A recent article on Biospace.com describes a method of targeted gene therapy for HCM patients currently being developed by Tenaya Therapeutics. This therapy is intended for patients whose HCM is caused by a mutation in the MYBPC3 gene.
According to Tenaya CEO Faraz Ali, animal models show that this therapy can reverse declining heart function.
You can find more information on about Tenaya’s approach here.
A group of scientists working on gene therapy for inherited cardiomyopathies are seeking input from patients about their interest and willingness to participate in gene therapy trials. These researchers hope that treatment with gene therapy will ultimately prove to be a cure for hypertrophic cardiomyopathy as well as other genetic cardiomyopathies.
If you are interested in learning more about gene therapy and are willing to answer a few questions about your willingness to participate in this type of research, watch this video. Then, fill out this short questionnaire. It just takes a few minutes and you may help to find a cure for HCM.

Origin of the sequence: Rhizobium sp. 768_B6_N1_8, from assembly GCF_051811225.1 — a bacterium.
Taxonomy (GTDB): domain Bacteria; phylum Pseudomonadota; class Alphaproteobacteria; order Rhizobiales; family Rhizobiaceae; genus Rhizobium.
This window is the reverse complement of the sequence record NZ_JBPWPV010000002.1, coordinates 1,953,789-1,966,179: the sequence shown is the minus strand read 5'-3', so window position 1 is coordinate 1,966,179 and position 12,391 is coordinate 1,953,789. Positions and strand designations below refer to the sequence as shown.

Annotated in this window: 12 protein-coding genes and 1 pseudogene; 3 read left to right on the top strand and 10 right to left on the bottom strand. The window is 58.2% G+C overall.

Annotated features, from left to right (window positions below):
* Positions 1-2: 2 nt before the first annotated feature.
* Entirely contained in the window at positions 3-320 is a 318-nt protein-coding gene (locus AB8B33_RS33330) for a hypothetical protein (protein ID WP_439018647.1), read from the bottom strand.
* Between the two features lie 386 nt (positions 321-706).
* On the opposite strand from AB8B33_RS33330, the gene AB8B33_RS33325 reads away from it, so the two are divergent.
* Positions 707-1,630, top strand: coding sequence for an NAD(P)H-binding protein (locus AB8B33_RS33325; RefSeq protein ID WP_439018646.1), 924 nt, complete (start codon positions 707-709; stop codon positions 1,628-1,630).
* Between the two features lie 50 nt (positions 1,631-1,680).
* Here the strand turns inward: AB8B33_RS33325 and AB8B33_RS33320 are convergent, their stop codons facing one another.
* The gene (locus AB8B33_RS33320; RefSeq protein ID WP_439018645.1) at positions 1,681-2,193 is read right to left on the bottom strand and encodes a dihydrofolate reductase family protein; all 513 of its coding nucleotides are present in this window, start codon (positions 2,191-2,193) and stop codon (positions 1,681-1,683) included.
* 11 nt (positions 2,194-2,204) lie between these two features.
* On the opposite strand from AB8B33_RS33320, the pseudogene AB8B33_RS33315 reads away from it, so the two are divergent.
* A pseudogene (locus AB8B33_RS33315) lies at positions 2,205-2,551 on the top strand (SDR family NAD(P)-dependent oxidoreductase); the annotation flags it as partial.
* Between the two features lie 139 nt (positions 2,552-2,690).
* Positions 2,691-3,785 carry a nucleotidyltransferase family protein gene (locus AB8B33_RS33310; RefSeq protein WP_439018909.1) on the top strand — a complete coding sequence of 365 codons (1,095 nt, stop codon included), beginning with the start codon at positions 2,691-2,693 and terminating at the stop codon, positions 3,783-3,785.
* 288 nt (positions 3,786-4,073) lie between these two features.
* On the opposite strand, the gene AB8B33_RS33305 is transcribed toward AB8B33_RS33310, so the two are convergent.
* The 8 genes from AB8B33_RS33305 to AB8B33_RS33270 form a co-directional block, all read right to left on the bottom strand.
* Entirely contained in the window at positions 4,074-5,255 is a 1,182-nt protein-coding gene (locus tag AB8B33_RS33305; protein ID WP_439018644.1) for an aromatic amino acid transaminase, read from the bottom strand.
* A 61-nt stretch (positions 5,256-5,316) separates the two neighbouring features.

The expanding field of personalized medicine has not left hypertrophic cardiomyopathy behind. In fact, two companies are currently developing targeted gene therapies for HCM patients. Each therapy targets a separate and distinct HCM gene mutation.
Tenaya Therapeutics, located in the San Francisco area, is developing a therapy called TN-201 which is directed at mutations in the Myosin Binding Protein C3 (MYBPC3) gene. The therapy has shown favorable results in mice. In May of this year, Tenaya received Orphan Drug Designation from the U.S Food and Drug Administration. An Orphan Drug Designation confers certain tax and economic incentives on companies developing a treatment for rare conditions.
Meanwhile, this week, Lexeo Therapeutics acquired Stelios Therapeutics, a San Diego based company developing a therapy for HCM patients with a mutation in the TNNI3 gene. These TNNI3 patients comprise somewhere between 5% and 7% of all patients with HCM, or approximately 30,000 people. The underpinnings of this research come from the University of California, San Diego.
HCMBeat will continue following these developments. It is a busy and exciting time in the treatment of HCM!